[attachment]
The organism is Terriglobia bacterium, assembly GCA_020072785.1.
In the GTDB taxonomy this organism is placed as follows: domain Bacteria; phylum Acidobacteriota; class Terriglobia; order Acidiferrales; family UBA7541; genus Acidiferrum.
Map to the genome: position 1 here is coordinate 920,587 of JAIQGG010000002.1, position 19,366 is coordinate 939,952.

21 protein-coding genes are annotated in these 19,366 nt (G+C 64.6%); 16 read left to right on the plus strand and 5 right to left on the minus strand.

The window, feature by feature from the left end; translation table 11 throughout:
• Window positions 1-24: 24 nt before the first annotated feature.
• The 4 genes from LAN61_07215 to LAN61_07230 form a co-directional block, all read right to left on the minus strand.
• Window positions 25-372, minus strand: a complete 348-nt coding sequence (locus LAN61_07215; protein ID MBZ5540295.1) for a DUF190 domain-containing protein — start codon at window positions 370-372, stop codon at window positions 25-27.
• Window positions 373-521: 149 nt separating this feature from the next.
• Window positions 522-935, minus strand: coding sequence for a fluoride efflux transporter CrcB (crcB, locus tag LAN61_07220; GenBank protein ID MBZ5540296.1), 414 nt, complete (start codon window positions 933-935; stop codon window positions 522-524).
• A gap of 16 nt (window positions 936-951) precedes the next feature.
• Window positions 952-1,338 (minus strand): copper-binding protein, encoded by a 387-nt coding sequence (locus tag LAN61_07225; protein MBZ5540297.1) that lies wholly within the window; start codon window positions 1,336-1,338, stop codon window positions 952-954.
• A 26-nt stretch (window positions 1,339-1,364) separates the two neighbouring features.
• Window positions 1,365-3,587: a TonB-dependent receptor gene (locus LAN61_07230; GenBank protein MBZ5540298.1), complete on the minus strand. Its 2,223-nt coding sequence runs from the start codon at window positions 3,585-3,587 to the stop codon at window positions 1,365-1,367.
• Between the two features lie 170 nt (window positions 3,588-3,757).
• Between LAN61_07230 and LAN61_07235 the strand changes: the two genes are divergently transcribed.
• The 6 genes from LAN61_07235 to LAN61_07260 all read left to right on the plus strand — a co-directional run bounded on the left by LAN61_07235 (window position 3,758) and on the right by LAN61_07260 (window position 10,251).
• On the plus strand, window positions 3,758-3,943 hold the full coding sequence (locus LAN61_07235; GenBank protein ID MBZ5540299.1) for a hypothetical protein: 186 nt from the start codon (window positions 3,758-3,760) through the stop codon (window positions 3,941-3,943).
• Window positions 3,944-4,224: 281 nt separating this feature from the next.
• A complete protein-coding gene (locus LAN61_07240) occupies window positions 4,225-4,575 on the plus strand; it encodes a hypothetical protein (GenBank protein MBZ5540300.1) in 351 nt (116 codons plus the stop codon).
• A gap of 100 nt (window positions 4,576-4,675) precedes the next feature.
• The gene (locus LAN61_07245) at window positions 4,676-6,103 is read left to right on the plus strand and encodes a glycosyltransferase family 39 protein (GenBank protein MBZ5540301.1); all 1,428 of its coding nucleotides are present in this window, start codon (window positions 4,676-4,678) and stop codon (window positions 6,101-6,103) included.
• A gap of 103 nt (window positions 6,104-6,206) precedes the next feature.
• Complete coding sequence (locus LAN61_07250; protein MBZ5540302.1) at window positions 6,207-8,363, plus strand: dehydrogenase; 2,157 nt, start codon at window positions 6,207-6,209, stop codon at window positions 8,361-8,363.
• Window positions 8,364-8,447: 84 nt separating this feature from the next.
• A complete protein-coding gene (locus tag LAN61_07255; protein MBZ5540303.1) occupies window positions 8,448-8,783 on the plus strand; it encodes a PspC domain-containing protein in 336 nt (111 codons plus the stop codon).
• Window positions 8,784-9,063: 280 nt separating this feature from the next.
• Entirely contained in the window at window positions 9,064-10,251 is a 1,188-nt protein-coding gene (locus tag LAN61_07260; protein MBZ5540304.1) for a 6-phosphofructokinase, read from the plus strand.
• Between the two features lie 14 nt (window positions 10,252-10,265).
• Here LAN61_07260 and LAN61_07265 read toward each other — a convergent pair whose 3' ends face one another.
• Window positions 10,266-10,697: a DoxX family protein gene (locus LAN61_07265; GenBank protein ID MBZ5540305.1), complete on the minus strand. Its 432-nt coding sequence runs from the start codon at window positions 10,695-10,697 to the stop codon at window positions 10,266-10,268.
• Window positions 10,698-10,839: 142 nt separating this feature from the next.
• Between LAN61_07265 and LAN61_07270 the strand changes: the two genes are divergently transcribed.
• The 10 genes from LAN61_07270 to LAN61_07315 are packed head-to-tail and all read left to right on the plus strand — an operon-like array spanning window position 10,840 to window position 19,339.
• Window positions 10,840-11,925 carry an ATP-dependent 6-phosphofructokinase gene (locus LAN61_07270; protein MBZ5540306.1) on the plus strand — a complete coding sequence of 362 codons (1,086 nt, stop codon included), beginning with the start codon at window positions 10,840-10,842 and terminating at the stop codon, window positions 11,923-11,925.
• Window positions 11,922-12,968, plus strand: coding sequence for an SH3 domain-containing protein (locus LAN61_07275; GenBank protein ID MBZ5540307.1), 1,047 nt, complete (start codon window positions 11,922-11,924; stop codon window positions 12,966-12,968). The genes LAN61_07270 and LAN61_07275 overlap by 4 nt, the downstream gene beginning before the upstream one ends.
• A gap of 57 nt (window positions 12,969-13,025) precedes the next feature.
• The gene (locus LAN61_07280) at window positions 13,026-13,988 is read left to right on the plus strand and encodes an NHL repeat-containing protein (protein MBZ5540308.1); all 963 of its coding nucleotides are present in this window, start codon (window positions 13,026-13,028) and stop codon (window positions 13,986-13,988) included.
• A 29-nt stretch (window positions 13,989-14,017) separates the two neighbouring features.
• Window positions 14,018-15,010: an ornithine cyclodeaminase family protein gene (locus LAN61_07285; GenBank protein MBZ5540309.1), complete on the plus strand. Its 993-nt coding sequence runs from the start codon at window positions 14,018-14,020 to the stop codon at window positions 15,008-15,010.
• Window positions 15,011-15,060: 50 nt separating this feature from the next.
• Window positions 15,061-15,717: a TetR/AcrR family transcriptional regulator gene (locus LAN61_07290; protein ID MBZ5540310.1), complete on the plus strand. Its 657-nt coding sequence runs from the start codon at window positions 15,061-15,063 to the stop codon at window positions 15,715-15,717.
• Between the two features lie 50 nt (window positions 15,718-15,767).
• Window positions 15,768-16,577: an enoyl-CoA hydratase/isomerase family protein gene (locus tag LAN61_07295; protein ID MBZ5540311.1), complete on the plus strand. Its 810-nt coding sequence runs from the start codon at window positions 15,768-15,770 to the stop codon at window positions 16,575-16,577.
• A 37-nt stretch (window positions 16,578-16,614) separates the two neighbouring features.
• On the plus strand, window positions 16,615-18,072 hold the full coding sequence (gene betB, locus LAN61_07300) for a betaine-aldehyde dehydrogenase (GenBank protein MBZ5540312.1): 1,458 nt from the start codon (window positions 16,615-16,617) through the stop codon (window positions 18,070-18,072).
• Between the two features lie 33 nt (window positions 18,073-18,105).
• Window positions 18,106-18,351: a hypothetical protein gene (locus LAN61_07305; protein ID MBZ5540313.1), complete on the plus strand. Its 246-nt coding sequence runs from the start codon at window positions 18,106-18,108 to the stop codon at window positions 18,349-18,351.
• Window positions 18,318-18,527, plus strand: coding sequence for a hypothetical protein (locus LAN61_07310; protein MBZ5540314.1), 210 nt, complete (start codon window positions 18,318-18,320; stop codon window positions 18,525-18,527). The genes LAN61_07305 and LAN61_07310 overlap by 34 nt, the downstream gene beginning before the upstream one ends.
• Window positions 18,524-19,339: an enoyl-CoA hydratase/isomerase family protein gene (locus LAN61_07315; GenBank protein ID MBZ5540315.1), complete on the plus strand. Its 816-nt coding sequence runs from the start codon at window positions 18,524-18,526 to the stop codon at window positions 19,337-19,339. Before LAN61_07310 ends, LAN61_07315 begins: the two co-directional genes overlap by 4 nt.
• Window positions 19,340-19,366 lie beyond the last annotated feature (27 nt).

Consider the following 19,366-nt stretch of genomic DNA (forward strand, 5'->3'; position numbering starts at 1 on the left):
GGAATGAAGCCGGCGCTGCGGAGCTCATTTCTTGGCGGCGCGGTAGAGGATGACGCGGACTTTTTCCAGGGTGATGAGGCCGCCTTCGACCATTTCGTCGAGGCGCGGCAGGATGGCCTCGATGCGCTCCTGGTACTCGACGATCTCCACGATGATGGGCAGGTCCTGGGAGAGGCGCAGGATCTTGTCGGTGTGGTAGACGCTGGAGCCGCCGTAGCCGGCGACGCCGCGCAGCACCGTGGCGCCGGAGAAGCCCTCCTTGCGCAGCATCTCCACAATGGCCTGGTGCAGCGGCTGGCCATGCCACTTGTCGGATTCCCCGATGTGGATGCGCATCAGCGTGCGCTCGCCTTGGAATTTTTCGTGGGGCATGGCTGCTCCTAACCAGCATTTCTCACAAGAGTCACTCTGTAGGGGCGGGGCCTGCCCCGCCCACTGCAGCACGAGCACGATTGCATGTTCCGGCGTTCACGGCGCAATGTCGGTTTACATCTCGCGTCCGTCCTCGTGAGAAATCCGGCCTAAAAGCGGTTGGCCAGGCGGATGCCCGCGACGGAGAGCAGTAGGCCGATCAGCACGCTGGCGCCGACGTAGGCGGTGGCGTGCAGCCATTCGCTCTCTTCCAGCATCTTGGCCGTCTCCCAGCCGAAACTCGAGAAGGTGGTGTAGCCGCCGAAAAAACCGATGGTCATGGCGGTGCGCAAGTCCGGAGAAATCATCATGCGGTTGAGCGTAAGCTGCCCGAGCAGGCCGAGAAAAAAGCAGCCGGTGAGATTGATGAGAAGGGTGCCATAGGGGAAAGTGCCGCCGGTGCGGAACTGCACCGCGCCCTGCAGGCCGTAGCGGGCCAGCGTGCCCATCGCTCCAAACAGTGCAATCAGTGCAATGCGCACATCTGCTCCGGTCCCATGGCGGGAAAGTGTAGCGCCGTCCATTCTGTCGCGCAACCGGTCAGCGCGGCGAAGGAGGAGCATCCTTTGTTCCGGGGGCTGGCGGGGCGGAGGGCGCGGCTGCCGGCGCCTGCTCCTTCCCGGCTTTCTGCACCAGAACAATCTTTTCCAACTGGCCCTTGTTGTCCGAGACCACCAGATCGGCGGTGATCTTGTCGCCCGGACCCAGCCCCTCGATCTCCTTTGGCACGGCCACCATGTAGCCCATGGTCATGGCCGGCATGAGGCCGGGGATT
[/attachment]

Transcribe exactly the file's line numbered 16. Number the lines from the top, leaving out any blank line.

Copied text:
• Between LAN61_07230 and LAN61_07235 the strand changes: the two genes are divergently transcribed.